New Kid on the Block: Humble Fish

“While traveling to Hawaii, my wife and I fell in love with the the culture and the food—and poke in particular,” says Jonathan Chong, explaining how he chose to open a restaurant devoted to the dish (pronounced poh-kay) of chopped raw fish and seasonings over rice. Chong, who lives in the area, also saw a need around here for food that’s healthy and reasonably priced.

The name Humble Fish is a reference to poke’s origins, when people sought a tasty way to make use of leftover or less prime cuts of fish. At Humble Fish, all of the fish is fresh, never frozen, and the tuna is wild-caught. (The menu is entirely dairy-free and mostly gluten-free.) Currently, there are seven varieties of poke, served in two sizes, along with a handful of snacks. The options will be updated now and then; octopus will likely be added in coming months.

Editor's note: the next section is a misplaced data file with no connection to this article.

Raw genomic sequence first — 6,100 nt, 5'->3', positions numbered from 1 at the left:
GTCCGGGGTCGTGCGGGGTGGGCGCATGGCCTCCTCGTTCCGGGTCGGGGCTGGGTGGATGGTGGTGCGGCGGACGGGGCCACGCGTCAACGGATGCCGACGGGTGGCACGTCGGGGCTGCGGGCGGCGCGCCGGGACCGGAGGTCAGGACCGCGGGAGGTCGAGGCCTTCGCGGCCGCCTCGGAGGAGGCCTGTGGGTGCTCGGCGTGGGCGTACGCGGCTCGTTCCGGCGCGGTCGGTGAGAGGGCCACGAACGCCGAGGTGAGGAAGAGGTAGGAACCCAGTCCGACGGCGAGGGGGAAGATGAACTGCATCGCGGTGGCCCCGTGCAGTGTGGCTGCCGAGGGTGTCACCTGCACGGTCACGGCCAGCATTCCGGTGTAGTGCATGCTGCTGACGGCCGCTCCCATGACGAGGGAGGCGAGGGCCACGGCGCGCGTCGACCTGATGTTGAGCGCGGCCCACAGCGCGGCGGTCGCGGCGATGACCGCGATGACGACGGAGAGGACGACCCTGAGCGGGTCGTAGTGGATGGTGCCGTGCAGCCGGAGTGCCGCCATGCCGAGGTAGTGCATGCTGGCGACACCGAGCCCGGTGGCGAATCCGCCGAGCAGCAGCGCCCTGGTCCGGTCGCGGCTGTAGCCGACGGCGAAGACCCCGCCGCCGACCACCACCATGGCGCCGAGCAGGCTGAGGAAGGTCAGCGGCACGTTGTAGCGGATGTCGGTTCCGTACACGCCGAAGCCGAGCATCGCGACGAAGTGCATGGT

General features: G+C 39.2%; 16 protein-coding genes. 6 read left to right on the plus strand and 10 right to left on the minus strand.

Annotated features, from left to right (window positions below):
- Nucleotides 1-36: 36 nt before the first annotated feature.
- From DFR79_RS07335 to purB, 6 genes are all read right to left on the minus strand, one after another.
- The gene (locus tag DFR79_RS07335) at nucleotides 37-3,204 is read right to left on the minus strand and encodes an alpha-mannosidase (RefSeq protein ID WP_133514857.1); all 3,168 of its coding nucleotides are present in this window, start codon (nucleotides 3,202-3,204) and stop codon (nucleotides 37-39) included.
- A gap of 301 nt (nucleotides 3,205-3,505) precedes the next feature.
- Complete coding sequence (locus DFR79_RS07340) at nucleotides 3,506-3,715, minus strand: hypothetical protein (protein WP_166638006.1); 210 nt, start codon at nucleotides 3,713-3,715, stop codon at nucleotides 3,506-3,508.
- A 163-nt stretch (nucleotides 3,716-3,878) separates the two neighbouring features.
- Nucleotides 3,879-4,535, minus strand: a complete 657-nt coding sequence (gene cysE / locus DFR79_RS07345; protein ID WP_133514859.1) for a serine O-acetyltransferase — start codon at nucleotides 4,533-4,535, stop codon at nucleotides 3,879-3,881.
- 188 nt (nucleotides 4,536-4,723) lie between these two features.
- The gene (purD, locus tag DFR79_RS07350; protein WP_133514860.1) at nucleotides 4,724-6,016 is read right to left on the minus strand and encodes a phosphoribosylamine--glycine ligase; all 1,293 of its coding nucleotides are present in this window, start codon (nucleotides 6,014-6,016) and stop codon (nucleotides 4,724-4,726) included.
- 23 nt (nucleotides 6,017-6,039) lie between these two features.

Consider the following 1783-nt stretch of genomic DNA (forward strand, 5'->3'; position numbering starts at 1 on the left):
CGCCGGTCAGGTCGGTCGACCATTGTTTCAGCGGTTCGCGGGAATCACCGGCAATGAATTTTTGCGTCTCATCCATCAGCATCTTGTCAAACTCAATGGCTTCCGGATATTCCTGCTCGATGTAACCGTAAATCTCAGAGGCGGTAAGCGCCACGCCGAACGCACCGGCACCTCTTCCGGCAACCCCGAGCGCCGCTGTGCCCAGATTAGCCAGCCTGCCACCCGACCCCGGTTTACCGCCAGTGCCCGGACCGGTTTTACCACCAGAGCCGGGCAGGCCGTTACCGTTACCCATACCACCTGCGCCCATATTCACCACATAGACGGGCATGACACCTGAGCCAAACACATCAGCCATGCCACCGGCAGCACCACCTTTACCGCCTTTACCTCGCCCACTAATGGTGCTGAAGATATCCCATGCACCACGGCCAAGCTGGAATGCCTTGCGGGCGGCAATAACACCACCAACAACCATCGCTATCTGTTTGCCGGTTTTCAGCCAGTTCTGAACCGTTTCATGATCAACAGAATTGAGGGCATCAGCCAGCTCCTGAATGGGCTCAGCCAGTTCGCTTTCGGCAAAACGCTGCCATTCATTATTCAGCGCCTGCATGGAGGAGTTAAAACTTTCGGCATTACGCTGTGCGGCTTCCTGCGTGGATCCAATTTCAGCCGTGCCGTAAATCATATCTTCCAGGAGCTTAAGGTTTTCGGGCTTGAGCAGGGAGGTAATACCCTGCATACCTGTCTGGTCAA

“We put a lot of thought in to the design and branding,” says Chong, and it shows. The space—most recently Café Noir, and before that, 35 Thai—has been reborn as a light, airy room that seats around 35. At night, the lights are dimmed and candles brought out. “People can stop and have a glass of wine for $7 instead of $15,” says Chong.

Humble Fish looks like it could be the first link in a chain; Chong says that’s not in the master plan, but who knows? “If it ends up being just this one, I’m totally cool with that.”

Humble Fish is at 35 Lispenard (between Church and Broadway); humblefishnyc.com; open daily 11 a.m. to 9 p.m.

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1 Comment

  1. The space is very soothing and the staff are very friendly. I had the spicy salmon bowl which had a very high ratio of rice to fish and slices of raw white onions whose flavor just overpowered the dish. The small was less satisfying than other poke bowls I have had recently. I hope they sort through some of the menu issues.

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